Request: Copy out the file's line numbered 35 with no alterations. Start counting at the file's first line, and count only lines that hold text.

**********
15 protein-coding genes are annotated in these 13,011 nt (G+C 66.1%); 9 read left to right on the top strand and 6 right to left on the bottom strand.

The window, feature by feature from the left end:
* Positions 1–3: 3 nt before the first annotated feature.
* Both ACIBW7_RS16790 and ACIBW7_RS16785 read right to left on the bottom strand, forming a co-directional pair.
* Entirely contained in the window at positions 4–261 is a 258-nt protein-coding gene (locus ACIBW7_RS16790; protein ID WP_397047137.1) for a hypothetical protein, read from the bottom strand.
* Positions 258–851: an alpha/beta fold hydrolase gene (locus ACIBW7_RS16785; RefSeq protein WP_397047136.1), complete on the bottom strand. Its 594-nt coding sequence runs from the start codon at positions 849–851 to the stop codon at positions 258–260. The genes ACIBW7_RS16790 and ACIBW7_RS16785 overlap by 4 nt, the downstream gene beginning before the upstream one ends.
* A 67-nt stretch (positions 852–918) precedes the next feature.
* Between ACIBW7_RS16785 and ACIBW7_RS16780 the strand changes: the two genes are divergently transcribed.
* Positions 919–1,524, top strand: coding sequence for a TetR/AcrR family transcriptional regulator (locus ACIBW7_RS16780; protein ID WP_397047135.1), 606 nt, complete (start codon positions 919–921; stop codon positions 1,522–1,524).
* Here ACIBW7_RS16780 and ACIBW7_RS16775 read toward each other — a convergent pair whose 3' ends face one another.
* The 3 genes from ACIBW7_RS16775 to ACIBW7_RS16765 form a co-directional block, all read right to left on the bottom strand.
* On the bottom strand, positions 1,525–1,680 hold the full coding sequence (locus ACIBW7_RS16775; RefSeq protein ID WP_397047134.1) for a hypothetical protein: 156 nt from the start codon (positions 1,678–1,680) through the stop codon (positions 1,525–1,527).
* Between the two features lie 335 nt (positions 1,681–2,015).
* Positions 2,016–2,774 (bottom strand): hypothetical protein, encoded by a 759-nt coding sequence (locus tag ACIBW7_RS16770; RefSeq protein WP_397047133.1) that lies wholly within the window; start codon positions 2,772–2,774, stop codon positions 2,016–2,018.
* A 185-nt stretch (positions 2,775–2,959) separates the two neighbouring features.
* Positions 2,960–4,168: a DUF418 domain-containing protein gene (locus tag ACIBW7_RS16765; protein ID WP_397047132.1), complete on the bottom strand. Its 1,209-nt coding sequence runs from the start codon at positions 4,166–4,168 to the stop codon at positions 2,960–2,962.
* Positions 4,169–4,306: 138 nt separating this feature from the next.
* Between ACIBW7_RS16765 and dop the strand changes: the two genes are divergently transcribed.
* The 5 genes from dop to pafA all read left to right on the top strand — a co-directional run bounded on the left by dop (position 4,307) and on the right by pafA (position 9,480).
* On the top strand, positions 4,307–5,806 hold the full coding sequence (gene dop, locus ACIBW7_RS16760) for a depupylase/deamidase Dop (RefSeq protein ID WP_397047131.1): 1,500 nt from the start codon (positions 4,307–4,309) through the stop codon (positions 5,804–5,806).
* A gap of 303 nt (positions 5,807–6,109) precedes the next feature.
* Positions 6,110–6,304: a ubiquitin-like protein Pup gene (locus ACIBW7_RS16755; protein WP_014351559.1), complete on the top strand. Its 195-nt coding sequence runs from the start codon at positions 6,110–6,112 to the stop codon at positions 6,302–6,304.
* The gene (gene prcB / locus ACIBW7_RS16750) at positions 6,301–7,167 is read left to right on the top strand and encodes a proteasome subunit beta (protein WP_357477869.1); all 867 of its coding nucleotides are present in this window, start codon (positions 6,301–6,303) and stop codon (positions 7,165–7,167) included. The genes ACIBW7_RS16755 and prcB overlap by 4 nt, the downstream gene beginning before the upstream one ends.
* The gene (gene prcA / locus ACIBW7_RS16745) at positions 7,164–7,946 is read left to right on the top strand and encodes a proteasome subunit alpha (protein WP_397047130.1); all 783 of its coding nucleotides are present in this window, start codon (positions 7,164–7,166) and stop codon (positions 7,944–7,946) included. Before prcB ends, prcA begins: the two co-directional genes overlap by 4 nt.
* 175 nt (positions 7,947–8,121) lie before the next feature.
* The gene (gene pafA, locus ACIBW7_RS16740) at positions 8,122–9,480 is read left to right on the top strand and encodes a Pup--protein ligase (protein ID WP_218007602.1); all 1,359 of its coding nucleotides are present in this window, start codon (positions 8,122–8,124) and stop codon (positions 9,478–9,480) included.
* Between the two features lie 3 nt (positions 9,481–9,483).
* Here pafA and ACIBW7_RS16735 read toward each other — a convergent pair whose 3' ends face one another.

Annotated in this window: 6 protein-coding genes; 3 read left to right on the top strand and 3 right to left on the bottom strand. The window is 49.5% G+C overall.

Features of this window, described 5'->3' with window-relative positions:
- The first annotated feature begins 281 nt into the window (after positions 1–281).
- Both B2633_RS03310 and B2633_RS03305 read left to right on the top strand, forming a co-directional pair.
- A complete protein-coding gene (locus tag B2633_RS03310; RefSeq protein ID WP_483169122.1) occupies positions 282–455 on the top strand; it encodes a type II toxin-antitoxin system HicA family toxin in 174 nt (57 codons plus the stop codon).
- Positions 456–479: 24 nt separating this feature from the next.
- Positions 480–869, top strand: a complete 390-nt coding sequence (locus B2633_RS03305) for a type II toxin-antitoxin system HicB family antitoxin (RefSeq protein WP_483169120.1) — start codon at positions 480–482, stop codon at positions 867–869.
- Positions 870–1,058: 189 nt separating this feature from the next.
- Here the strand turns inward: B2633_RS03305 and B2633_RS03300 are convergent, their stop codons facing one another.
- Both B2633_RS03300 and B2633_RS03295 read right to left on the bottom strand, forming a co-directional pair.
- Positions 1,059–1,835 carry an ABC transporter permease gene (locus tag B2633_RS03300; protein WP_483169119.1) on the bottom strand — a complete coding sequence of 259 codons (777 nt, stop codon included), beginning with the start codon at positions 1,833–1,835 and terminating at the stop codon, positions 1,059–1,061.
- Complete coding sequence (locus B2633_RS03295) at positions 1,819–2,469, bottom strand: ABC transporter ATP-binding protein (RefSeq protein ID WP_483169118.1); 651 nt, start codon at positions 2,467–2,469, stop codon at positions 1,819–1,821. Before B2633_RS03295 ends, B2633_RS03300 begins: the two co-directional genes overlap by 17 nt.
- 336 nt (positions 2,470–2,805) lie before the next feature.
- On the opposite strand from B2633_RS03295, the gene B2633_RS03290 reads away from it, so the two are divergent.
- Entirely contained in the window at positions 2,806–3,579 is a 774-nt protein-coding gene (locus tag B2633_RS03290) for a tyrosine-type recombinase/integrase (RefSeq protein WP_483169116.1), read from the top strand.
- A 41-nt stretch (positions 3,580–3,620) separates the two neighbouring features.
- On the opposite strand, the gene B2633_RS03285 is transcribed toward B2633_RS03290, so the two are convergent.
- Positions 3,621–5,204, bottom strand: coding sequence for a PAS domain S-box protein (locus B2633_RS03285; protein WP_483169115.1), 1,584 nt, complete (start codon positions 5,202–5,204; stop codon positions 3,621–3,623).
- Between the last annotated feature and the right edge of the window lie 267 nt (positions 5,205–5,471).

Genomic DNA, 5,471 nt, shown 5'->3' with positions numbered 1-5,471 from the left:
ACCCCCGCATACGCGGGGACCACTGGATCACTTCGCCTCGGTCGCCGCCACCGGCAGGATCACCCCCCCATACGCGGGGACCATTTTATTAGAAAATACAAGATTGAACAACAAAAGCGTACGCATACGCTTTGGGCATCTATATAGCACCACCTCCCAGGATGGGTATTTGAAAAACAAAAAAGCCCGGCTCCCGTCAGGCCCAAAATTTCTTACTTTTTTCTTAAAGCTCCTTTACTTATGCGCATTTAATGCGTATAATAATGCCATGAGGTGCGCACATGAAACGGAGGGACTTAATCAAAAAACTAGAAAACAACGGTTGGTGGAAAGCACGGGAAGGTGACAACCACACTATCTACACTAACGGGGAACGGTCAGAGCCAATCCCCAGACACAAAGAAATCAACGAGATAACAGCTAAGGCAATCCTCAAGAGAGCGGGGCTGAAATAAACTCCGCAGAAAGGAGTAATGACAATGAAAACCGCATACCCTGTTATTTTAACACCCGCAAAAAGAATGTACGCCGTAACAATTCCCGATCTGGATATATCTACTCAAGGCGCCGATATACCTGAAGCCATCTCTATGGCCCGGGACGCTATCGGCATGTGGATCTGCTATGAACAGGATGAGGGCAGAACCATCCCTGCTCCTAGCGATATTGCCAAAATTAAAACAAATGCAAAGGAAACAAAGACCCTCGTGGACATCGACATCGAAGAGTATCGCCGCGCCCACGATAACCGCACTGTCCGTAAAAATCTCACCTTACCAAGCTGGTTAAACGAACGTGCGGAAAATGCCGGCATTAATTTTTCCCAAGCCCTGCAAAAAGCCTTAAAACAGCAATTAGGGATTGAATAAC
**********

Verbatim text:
- Positions 480–869, top strand: a complete 390-nt coding sequence (locus B2633_RS03305) for a type II toxin-antitoxin system HicB family antitoxin (RefSeq protein WP_483169120.1) — start codon at positions 480–482, stop codon at positions 867–869.